THAT SLOW SOUTHERN STYLE
LOWRIDERS IN THE BORDERLANDS
the New Mexico History Museum, there’s an important caveat lurking in the title of its popular, summer-spanning exhibit Lowriders, Hoppers, and Hot Rods: Car Culture of Northern New Mexico. Hint: It’s the word “Northern.”
“Let’s face it,” said Denise Chávez, a well-known author from Las Cruces and tireless promoter of southern New Mexico borderland culture. “There are various New Mexicos.” Down south in Las Cruces, some 300 miles south of Española, a lively lowrider culture has been flourishing for decades. But elsewhere in the state, few New Mexicans have taken notice.
Chávez hopes to rectify that situation with a presentation called “¡”rale! Border Low & Border Slow,” a regional take on the museum exhibit’s display of the work done by New Mexico Hispanos, who use a mix of automotive and aesthetic skills to create and modify classic American cars. The event will take place on Sunday, June 19, at the New Mexico History Museum as part of a summerlong series of events celebrating the museum’s Lowriders exhibit. Chávez’s talk — presented in tandem with a collection of Las Cruces-area lowrider culture images taken by her husband Daniel Zolinksy, a fine-art photographer — will compare and contrast the state’s southern lowrider scene with the car culture of its northern nexus, Española. “Lowrider culture can be presented so glossy. I want to show the grit,” Chávez told Pasatiempo.
Like all lowrider car cultures, the scene in Las Cruces is suffused with nostalgia. After all, restoring a classic car is, in many ways, a way of rehabilitating the past — of letting another era live again, albeit through candy-apple paint jobs and finely polished rims. Speaking very broadly, Española’s lowrider culture looks toward the 1970s and early 1980s, when the roads were ruled by the decadent land yachts of Caprices, Impalas, and Monte Carlos, with their wood-grained steering wheels and hoods the length of queen-sized beds. While such cars remain prestigious in Las Cruces as well, the southern city’s car clubs have their own love affair with 1940s and 1950s steel horses. Think of midcentury America and its commanding Buick Roadmasters and Cadillac Fastback coupes, distinguished by their torpedo-like bodies and audacious steel grilles.
According to Chávez, Las Cruces lowrider enthusiasts like showing off restored versions of these vehicles at car shows, often dressed in the era’s Chicano zootsuit and Mexican-American pachuco outfits. Earlier this month, the Zoot Suit Pachanga with Classic Car Show, held in the city’s historic Mesquite neighborhood, featured restored cars from as far back as the 1920s. Many attendees, who ranged from toddlers to octogenarians, strolled the grounds in fedoras and pegged dress slacks while Bobby and The Premiers, a well-regarded El Paso band, played 1950s and ’60s soul and R& B anthems. “Elders and families come out to watch lowrider shows here,” Chávez said. “You get the intergenerational energy.”
Perhaps the older cars and clothes are just a regional variation in taste. But it also helps that the area’s year-round warm, arid climate preserves these vehicles like few other regions in the U.S. can. Remarking on her hometown, Chávez said, “The language in Las Cruces is different. The space is different. We don’t clump up as much as the people up north in New Mexico because the weather is different. We can spread out. It’s warmer.” One other key difference, Chávez noted, is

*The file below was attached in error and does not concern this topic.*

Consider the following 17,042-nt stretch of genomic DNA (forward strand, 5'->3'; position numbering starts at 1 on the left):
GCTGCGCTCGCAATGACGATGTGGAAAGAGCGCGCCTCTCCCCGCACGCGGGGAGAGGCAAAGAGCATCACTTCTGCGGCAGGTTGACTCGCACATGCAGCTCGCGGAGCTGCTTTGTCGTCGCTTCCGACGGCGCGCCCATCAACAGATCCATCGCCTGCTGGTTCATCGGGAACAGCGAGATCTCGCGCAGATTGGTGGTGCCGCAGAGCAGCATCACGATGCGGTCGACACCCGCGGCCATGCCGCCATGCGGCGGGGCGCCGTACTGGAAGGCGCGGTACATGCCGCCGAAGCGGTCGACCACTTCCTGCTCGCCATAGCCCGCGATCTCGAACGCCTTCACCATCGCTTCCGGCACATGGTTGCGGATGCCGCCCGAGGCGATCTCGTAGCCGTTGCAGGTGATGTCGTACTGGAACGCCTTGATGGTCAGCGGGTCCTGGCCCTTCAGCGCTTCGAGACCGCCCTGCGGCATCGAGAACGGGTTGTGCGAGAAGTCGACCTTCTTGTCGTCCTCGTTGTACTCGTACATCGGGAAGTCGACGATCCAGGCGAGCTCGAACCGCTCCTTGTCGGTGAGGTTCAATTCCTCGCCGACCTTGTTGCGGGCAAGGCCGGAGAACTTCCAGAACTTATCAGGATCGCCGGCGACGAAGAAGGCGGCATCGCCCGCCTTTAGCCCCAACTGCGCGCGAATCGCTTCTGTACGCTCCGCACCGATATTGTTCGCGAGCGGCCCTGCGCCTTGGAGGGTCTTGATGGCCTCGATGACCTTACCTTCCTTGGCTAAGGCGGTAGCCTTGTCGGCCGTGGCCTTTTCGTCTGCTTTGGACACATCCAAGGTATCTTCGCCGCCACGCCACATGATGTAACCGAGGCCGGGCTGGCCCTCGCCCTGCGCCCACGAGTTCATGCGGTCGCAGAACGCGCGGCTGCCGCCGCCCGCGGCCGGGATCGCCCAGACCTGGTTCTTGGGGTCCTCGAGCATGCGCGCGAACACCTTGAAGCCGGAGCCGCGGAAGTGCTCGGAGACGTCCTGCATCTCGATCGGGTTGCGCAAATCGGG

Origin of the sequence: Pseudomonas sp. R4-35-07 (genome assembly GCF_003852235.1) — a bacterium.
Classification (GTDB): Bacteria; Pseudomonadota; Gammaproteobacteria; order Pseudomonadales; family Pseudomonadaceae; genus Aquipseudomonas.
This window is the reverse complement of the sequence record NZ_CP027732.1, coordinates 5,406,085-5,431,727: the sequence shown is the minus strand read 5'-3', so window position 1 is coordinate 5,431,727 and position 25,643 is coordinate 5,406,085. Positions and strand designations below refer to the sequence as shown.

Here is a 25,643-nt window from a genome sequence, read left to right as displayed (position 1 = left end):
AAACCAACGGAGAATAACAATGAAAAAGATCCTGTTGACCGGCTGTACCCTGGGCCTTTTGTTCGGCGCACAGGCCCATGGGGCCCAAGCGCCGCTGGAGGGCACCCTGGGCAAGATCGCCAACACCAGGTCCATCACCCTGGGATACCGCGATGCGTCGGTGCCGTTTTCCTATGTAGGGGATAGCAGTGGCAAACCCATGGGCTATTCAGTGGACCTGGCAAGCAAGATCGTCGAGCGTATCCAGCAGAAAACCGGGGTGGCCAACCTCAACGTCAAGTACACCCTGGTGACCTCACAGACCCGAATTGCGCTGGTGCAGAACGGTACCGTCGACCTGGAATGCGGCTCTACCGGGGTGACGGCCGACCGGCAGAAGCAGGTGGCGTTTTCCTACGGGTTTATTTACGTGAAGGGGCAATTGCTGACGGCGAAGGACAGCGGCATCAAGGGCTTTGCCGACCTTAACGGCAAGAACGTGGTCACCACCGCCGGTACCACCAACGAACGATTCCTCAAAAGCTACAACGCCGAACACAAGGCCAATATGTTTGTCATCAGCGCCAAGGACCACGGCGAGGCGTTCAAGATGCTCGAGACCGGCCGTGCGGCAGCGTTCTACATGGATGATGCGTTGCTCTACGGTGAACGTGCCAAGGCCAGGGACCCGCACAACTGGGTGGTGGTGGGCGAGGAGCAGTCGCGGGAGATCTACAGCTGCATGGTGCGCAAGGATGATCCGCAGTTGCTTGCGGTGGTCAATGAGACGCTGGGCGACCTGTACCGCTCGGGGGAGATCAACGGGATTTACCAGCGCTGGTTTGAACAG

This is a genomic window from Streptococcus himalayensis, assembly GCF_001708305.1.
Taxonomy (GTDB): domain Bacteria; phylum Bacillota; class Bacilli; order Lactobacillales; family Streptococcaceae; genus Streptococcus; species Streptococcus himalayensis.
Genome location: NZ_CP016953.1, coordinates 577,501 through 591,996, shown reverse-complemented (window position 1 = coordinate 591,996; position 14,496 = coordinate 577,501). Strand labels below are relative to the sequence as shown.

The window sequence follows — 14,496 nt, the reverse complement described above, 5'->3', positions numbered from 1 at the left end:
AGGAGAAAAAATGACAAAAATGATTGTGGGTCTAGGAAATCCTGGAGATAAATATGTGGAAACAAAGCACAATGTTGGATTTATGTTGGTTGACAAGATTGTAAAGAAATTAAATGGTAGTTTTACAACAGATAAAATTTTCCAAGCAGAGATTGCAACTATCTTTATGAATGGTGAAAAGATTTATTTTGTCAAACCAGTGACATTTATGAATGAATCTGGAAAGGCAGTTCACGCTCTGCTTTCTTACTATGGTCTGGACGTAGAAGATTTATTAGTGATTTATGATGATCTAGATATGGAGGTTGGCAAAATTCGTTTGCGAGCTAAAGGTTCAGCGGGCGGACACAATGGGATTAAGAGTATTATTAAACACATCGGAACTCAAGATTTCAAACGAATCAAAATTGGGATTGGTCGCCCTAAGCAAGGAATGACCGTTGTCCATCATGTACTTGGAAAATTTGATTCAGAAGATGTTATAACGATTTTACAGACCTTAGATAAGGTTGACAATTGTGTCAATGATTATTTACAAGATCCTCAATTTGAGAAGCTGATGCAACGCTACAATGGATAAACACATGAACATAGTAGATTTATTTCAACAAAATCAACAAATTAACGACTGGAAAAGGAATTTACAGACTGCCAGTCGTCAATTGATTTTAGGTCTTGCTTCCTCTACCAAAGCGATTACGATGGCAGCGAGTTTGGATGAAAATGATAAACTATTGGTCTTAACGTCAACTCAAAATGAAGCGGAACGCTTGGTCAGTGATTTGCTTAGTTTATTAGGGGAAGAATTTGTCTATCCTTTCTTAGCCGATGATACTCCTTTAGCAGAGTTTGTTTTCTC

Las Cruces’ proximity to Mexico,
just about 40 miles away, as well as to the nearby metropolis of El Paso, which radiates borderland energy. “Mexican culture is southern New Mexico culture. It’s different here. Most people in Northern New Mexico would say they are Spanish,” said the author. “But there’s a real mestizaje here, a little green chile from Hatch, a little border twist.”
It’s not that Chávez has anything against Española. If she had to live anywhere in the state besides Las Cruces, the halfway point on the High Road to Taos would be her first pick. In fact, in the late 1990s, she says became enchanted with Española while teaching at what was then Northern New Mexico Community College for a couple of years. Beyond her teaching duties, she also had a chance to become acquainted with the town’s lowrider culture. “I fell in love with the people and the culture there,” Chávez said. “Out-of-the-way places are what I’m interested in.”
But she knows her heart belongs to Las Cruces. For decades now, the author has been singing the ballad of southern New Mexico through her several award-winning novels, which include Loving Pedro Infante (Farrar, Straus and Giroux, 2002) and Face of An Angel (Farrar, Straus and Giroux, 1994), as well as her food-infused memoir A Taco Testimony: Meditations on Family, Food and Culture (Río Nuevo, 2006). Her most recent novel, The King and Queen of Comezón (University of Oklahoma Press, 2014) is a nearly cinematic depiction of small-town southern New Mexico customs, lore, and family relations.
Chávez promotes the region as much as she writes about it. From 1995 to 2015, she oversaw the Border Book Festival, a springtime celebration of the region’s borderland literary culture. With her husband, she also runs Casa Camino Real, a hybrid art gallery, community meeting space, and bookstore that specializes in books about Chicano culture, border history, and settler families of New Mexico.
She hopes the talk at the New Mexico History Museum will spur more interest in her hometown. Las Cruces is New Mexico’s second-largest city, but few would know that from campaigns catering to tourists. “Everything is centered around Albuquerque and Santa Fe. Down here, we really understand what it is to be multicultural,” Chavez said. “We are New Mexico. Lo nuestro, it’s ours.”
“LOWRIDER CULTURE CAN BE PRESENTED SO GLOSSY. I WANT TO SHOW THE GRIT.”
Zoot Suiters, 2016; photos Daniel Zolinsky